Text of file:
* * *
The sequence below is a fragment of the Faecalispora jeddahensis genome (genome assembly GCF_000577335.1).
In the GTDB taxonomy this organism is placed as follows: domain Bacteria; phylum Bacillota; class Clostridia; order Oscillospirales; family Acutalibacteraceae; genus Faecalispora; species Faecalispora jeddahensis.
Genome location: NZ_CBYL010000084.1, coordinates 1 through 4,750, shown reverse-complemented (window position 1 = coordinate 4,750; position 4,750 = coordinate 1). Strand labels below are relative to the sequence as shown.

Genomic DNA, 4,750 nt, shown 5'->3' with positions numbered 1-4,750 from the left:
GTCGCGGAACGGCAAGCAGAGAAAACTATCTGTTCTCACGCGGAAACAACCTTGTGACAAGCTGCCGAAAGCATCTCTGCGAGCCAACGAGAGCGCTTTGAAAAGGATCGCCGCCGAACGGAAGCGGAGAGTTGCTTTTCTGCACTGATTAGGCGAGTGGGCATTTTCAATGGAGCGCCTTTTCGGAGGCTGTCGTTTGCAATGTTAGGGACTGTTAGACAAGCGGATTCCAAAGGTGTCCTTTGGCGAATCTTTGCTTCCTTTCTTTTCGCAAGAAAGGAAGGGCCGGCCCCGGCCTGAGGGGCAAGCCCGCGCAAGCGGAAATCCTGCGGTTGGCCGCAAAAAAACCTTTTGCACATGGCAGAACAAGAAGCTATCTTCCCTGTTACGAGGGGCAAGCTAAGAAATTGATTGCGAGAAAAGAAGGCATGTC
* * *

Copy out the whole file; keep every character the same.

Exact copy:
The sequence below is a fragment of the Faecalispora jeddahensis genome (genome assembly GCF_000577335.1).
In the GTDB taxonomy this organism is placed as follows: domain Bacteria; phylum Bacillota; class Clostridia; order Oscillospirales; family Acutalibacteraceae; genus Faecalispora; species Faecalispora jeddahensis.
Genome location: NZ_CBYL010000084.1, coordinates 1 through 4,750, shown reverse-complemented (window position 1 = coordinate 4,750; position 4,750 = coordinate 1). Strand labels below are relative to the sequence as shown.

Genomic DNA, 4,750 nt, shown 5'->3' with positions numbered 1-4,750 from the left:
GTCGCGGAACGGCAAGCAGAGAAAACTATCTGTTCTCACGCGGAAACAACCTTGTGACAAGCTGCCGAAAGCATCTCTGCGAGCCAACGAGAGCGCTTTGAAAAGGATCGCCGCCGAACGGAAGCGGAGAGTTGCTTTTCTGCACTGATTAGGCGAGTGGGCATTTTCAATGGAGCGCCTTTTCGGAGGCTGTCGTTTGCAATGTTAGGGACTGTTAGACAAGCGGATTCCAAAGGTGTCCTTTGGCGAATCTTTGCTTCCTTTCTTTTCGCAAGAAAGGAAGGGCCGGCCCCGGCCTGAGGGGCAAGCCCGCGCAAGCGGAAATCCTGCGGTTGGCCGCAAAAAAACCTTTTGCACATGGCAGAACAAGAAGCTATCTTCCCTGTTACGAGGGGCAAGCTAAGAAATTGATTGCGAGAAAAGAAGGCATGTC